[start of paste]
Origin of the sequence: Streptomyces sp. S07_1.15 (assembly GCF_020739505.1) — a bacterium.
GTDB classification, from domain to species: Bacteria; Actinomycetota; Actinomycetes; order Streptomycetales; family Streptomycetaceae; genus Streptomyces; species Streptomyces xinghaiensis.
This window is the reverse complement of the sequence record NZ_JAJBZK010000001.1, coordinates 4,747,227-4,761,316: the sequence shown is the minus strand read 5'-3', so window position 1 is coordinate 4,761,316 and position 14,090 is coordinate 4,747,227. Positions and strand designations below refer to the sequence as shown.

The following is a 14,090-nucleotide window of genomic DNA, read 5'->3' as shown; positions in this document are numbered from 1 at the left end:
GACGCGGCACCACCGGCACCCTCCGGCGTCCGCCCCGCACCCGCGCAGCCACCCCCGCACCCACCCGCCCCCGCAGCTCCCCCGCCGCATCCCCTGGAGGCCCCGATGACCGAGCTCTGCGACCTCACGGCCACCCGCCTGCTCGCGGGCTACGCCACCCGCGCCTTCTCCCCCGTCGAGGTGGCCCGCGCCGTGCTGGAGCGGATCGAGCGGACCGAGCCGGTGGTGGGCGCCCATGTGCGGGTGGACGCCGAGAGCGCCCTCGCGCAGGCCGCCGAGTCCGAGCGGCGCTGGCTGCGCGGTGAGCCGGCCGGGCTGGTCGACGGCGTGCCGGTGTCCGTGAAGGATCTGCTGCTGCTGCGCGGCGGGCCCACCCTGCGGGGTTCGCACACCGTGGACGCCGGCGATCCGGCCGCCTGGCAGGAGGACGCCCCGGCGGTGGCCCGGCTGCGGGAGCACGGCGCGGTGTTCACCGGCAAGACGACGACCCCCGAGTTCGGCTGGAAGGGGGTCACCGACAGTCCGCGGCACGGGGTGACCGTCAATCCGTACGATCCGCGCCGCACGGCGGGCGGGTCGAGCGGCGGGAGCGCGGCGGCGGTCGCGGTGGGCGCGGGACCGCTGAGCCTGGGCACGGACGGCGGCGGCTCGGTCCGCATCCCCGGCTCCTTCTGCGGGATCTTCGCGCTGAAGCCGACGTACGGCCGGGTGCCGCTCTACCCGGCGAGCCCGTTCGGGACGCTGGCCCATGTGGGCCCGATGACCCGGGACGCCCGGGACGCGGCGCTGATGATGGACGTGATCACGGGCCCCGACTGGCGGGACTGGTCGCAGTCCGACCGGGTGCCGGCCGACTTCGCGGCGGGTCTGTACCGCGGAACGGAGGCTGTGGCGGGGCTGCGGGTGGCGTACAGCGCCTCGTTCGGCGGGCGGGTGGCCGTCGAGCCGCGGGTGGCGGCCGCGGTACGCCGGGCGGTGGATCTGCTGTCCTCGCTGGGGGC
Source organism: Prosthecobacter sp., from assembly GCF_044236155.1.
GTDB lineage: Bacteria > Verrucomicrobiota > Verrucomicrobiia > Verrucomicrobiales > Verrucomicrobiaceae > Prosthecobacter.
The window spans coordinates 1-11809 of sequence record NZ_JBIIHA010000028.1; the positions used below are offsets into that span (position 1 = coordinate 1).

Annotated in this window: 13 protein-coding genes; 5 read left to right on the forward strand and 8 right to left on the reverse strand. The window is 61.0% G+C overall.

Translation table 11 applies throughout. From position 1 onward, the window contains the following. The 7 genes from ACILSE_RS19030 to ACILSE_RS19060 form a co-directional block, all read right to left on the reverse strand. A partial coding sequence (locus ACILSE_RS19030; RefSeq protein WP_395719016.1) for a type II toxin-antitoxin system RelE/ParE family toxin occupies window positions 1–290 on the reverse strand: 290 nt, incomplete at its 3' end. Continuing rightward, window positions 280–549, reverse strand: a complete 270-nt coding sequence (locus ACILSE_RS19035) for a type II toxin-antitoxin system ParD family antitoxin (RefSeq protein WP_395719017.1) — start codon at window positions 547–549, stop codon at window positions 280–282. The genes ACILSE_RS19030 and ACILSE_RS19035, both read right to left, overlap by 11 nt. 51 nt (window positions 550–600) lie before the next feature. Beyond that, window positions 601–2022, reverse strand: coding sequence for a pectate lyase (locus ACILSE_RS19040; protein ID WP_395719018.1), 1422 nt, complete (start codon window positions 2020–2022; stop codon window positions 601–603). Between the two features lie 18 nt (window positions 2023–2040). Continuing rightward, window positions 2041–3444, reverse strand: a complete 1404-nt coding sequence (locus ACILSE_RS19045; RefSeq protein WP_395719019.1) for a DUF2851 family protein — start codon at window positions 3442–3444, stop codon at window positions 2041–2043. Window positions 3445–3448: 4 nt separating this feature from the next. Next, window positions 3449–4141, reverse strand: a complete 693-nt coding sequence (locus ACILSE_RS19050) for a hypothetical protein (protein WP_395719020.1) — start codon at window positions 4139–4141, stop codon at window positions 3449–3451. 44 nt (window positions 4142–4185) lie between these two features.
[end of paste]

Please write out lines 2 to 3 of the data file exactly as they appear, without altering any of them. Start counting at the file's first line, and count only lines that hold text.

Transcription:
GTDB classification, from domain to species: Bacteria; Actinomycetota; Actinomycetes; order Streptomycetales; family Streptomycetaceae; genus Streptomyces; species Streptomyces xinghaiensis.
This window is the reverse complement of the sequence record NZ_JAJBZK010000001.1, coordinates 4,747,227-4,761,316: the sequence shown is the minus strand read 5'-3', so window position 1 is coordinate 4,761,316 and position 14,090 is coordinate 4,747,227. Positions and strand designations below refer to the sequence as shown.